On the women’s side, the defending champion Ophélie Claude-Boxberger, who competed in the 3000m steeplechase in Doha, won’t defend her title. 

In her absence Susan Kipsang Jeptoo appears to be one the main favorite. She has a 32:14 10km season’s best in 2019. Liv Westphal, third last year, should be her main rival.  

Chaltu Negasa, who knows the race well, Kenyan Joyline Koima as well as French runners Samira Mezeghrane Saad and Alice Finot, who finished fourth and fifth respectively, last year, should be in the running for the podium. Not to be discounted is Mekdes Woldu from Eritrea. 

The women’s course record is held by Kenya’s Rose Chelimo, who ran 1:05:01 in 2014. 

About 30,000 runners are expected to enter the race on Sunday.

 

(10/11/2019) ⚡AMP
by IAAF
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Les 20K de Paris

Les 20K de Paris

The 20 Kilometers de Paris (Paris 20 km) is an annual road running competition over 20 kilometers which takes place on the streets of Paris, France in October. First held in 1979, the race attracts top level international competitors and holds IAAF Bronze Label Road Race status. The competition was the idea of Michel Jazy, a French runner who was...

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Samuel Tsegay wins the 40th annual 20km de Paris on Sunday

Samuel Tsegay and Ophélie Claude-Boxberger were the winners of the 40th edition of the IAAF Silver Label road race in 58:23 and 1:09:48 respectively. From the gun, a large group detached itself from the field. The leading pack then splintered into two parts. Tsegay, Gojjam Belayinem of Ethiopia, Felicien Muhitira of Burundi and Morhad Amdouni of France reached five in 14:40. They were followed five seconds later by a group of six men, including the 2015 winner Stephen Ogari and France’s Hassan Chahdi. Amdouni, the 2016 champion, was forced to drop out due to calf pain, leaving Tsegay, Belayinem and Muhitira in contention for victory. The trio passed through the halfway point in 28:56, meaning the second five-kilometre section was covered in 14:16. Alfred Cherop and Chahdi detached themselves from the chasing group and were 19 seconds behind the leaders at 10km. Belayinem couldn’t maintain the pace and was dropped by Tsegay and Muhitira, who passed through 15 in 43:26, 38 seconds ahead of Belayinem. Chahdi remained in fourth place in 44:20, three seconds ahead of Cherop. Tsegay, who was a last-minute entrant, made his move soon after 15 . He built a small lead over the Burundian, who wasn’t able to answer to the attack but maintained a good rhythm. Tsegay, the 2014 world half marathon silver medalist, maintained his advantage to cross the line in 58:23. It was only his second race in 2018 following a 1:02:08 half marathon clocking in March. Muhitira held on to take second place in 58:35, 12 seconds after the winner. Samuel Targaryen  (10/15/2018) ⚡AMP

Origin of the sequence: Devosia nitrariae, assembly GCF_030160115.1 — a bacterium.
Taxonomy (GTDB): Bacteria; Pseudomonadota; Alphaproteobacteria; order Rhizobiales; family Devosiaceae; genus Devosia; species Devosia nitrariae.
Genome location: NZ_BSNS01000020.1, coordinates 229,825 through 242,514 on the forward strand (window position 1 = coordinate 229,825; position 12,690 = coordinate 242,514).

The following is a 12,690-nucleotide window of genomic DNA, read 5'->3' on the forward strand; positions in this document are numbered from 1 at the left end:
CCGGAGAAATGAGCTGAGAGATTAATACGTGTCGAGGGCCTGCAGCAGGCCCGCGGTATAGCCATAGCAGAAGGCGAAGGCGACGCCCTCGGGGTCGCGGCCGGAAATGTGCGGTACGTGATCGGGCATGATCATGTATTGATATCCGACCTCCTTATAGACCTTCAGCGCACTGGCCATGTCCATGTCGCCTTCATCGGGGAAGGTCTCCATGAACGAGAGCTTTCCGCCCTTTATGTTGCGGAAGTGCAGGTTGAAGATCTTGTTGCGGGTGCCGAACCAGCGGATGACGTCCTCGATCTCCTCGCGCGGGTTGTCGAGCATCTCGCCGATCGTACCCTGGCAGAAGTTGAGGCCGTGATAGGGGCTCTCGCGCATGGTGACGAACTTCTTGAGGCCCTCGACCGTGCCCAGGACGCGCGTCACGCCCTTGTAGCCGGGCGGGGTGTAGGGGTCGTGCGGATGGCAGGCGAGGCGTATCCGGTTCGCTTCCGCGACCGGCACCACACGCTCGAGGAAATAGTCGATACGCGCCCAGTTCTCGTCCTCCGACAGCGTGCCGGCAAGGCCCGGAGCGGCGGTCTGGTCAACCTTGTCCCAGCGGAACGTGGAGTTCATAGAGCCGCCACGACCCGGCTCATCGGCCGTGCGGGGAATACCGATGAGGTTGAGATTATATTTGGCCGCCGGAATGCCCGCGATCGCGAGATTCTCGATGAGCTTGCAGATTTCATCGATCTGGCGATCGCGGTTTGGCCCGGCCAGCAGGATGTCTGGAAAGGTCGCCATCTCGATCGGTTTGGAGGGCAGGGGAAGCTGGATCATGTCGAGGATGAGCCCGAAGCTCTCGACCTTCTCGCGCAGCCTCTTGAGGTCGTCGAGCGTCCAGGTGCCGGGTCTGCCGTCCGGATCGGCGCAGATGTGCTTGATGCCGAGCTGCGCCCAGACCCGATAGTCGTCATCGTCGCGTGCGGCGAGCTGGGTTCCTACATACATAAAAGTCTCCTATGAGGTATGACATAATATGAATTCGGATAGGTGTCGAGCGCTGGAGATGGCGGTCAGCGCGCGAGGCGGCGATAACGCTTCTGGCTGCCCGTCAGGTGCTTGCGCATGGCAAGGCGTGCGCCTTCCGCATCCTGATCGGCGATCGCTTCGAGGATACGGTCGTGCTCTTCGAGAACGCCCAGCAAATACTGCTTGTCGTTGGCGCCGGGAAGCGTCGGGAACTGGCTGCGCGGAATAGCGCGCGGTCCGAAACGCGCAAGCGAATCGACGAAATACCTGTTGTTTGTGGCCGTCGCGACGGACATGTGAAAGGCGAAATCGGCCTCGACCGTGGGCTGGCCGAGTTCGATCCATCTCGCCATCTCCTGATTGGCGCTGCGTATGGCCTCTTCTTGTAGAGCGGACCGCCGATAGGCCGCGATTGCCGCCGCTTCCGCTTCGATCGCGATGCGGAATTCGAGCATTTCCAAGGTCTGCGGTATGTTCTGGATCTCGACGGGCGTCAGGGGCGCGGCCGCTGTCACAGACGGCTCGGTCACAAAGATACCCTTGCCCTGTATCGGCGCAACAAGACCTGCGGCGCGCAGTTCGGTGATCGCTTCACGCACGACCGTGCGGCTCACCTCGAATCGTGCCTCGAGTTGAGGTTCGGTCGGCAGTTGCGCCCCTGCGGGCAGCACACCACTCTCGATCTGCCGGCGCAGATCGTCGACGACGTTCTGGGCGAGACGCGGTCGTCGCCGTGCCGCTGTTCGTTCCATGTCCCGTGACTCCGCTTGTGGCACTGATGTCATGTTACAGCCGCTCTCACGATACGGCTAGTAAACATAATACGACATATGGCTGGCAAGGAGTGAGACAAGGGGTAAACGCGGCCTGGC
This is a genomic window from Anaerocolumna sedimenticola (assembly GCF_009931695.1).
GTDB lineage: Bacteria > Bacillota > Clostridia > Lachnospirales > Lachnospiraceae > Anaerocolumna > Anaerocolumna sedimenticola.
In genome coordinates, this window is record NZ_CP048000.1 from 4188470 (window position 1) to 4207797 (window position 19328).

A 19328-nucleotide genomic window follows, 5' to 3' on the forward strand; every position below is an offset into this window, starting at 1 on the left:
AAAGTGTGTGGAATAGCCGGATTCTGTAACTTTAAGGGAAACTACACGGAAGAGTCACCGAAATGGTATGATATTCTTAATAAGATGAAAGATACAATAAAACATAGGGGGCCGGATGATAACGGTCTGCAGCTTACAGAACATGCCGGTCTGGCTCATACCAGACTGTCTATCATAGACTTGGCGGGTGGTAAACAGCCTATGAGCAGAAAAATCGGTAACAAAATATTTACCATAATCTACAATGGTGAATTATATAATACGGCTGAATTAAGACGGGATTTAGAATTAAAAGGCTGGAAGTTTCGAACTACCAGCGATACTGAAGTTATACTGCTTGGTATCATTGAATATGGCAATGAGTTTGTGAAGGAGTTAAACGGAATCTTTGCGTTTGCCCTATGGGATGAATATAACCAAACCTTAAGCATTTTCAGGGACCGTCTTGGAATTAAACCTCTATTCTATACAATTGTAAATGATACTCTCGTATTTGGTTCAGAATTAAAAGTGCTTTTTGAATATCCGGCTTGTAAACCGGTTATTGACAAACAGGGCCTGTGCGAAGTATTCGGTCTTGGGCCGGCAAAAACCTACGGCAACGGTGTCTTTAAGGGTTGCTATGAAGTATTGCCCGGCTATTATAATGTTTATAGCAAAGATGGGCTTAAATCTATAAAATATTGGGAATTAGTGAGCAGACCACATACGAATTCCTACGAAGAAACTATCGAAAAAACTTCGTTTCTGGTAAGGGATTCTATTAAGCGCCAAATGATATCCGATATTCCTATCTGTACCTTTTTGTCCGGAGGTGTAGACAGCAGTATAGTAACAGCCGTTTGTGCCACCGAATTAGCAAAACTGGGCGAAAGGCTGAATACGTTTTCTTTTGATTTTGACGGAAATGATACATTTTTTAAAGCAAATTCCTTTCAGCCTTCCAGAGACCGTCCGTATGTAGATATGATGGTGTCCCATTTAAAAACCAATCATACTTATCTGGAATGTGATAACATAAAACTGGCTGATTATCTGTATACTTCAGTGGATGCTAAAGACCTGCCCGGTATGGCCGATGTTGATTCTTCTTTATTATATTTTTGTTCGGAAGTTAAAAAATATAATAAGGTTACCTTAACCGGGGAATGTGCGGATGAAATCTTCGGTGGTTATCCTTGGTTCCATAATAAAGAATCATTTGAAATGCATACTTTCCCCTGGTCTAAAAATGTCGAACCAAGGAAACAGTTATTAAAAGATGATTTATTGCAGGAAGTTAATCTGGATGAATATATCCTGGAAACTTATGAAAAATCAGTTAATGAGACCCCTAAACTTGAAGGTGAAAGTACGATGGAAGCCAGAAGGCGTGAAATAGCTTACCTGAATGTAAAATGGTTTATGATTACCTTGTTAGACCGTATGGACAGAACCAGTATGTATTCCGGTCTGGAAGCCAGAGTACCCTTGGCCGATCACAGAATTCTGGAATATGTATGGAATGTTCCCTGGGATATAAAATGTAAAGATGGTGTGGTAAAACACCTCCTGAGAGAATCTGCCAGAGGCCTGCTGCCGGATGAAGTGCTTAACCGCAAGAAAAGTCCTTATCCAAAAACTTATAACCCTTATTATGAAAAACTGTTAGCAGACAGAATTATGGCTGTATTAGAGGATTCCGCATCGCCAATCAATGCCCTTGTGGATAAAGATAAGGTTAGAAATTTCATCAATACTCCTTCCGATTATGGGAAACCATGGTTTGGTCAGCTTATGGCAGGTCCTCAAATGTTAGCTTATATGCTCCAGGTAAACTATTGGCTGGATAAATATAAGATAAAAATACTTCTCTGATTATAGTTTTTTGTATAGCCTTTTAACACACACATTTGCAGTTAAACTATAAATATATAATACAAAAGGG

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France's Morhad Amdouni is going after his second title at the 40th edition of 20km de Paris

Amdouni, the winner in 2016, was forced to withdraw from last year’s edition due to injury which in his absence was won by Kenyan Collins Chebii. Amdouni looks to be the favorite following his successful 10,000m title-winning run at the European Championships in Berlin in August. He clocked in 28:11.22 on that occasion and holds a PB of 27:36.80 set in May. Four days later the 30-year-old Frenchman won bronze in the 5000m and hasn’t raced since. Stephen Ogari should be one of his main rivals. The Kenyan won here in 2015, one year prior to Amdouni and eight seconds faster, 59:11 to 59:19. Gauging Ogari’s form, however, is difficult as he has only run two 3000m races this year, both with modest times. Alfred Cherop of Kenya holds the fastest PB of the field over the distance with 58:20, but that dates back to 2012. Cherop, who has a 27:59 10km lifetime best, was third in 2016 in 59:25. More recently, he clocked 1:01:58 over 20km in May. Rwanda’s Felicien Muhitira and Nicholas Mulinge Makau could be also be in contention for the podium. The former was fourth at last year’s edition in 58:43 and the latter recorded a 15km PB of 44:19 this year. Elvis Tabarach, 21, will also have a say. He finished fifth last year but was credited with the same time as Muhitira. The men’s course record of 57:19 set in 2005 shouldn’t be in jeopardy. (10/12/2018) ⚡AMP